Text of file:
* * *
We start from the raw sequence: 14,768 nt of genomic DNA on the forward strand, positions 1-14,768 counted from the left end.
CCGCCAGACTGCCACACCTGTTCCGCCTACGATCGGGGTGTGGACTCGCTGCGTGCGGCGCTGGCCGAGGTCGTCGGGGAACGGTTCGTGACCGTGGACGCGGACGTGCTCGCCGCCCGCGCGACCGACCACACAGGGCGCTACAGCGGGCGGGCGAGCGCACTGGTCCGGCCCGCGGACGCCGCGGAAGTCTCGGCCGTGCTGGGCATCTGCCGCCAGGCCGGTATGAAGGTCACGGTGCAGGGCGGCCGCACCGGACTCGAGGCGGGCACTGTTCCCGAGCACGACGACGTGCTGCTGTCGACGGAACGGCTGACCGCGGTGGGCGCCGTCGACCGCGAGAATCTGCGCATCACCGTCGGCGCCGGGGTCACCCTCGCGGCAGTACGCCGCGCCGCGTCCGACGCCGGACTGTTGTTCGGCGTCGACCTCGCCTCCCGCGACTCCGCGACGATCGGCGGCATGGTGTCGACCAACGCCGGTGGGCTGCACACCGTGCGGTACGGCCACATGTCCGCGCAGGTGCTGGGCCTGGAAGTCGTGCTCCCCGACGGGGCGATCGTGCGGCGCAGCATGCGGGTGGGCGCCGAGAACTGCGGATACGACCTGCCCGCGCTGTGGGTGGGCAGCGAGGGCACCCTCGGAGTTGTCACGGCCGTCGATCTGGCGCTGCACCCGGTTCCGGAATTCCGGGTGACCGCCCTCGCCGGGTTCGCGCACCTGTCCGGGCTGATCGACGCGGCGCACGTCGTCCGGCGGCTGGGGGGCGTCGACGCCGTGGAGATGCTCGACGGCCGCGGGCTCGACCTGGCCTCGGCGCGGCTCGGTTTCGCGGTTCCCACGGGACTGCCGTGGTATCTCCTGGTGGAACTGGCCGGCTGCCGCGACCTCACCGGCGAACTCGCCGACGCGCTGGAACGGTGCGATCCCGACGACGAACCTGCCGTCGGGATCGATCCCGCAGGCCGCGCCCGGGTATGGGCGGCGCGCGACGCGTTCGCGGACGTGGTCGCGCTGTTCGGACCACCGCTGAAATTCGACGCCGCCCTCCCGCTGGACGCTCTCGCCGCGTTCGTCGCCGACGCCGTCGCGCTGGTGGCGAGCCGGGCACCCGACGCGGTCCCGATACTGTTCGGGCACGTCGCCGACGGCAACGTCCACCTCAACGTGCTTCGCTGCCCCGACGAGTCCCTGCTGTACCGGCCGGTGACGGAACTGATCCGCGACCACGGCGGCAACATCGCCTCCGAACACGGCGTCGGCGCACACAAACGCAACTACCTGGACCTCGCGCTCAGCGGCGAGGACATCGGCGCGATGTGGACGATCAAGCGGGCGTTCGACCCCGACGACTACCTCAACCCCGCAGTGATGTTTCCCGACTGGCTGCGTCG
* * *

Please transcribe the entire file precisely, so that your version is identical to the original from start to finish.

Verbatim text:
We start from the raw sequence: 14,768 nt of genomic DNA on the forward strand, positions 1-14,768 counted from the left end.
CCGCCAGACTGCCACACCTGTTCCGCCTACGATCGGGGTGTGGACTCGCTGCGTGCGGCGCTGGCCGAGGTCGTCGGGGAACGGTTCGTGACCGTGGACGCGGACGTGCTCGCCGCCCGCGCGACCGACCACACAGGGCGCTACAGCGGGCGGGCGAGCGCACTGGTCCGGCCCGCGGACGCCGCGGAAGTCTCGGCCGTGCTGGGCATCTGCCGCCAGGCCGGTATGAAGGTCACGGTGCAGGGCGGCCGCACCGGACTCGAGGCGGGCACTGTTCCCGAGCACGACGACGTGCTGCTGTCGACGGAACGGCTGACCGCGGTGGGCGCCGTCGACCGCGAGAATCTGCGCATCACCGTCGGCGCCGGGGTCACCCTCGCGGCAGTACGCCGCGCCGCGTCCGACGCCGGACTGTTGTTCGGCGTCGACCTCGCCTCCCGCGACTCCGCGACGATCGGCGGCATGGTGTCGACCAACGCCGGTGGGCTGCACACCGTGCGGTACGGCCACATGTCCGCGCAGGTGCTGGGCCTGGAAGTCGTGCTCCCCGACGGGGCGATCGTGCGGCGCAGCATGCGGGTGGGCGCCGAGAACTGCGGATACGACCTGCCCGCGCTGTGGGTGGGCAGCGAGGGCACCCTCGGAGTTGTCACGGCCGTCGATCTGGCGCTGCACCCGGTTCCGGAATTCCGGGTGACCGCCCTCGCCGGGTTCGCGCACCTGTCCGGGCTGATCGACGCGGCGCACGTCGTCCGGCGGCTGGGGGGCGTCGACGCCGTGGAGATGCTCGACGGCCGCGGGCTCGACCTGGCCTCGGCGCGGCTCGGTTTCGCGGTTCCCACGGGACTGCCGTGGTATCTCCTGGTGGAACTGGCCGGCTGCCGCGACCTCACCGGCGAACTCGCCGACGCGCTGGAACGGTGCGATCCCGACGACGAACCTGCCGTCGGGATCGATCCCGCAGGCCGCGCCCGGGTATGGGCGGCGCGCGACGCGTTCGCGGACGTGGTCGCGCTGTTCGGACCACCGCTGAAATTCGACGCCGCCCTCCCGCTGGACGCTCTCGCCGCGTTCGTCGCCGACGCCGTCGCGCTGGTGGCGAGCCGGGCACCCGACGCGGTCCCGATACTGTTCGGGCACGTCGCCGACGGCAACGTCCACCTCAACGTGCTTCGCTGCCCCGACGAGTCCCTGCTGTACCGGCCGGTGACGGAACTGATCCGCGACCACGGCGGCAACATCGCCTCCGAACACGGCGTCGGCGCACACAAACGCAACTACCTGGACCTCGCGCTCAGCGGCGAGGACATCGGCGCGATGTGGACGATCAAGCGGGCGTTCGACCCCGACGACTACCTCAACCCCGCAGTGATGTTTCCCGACTGGCTGCGTCG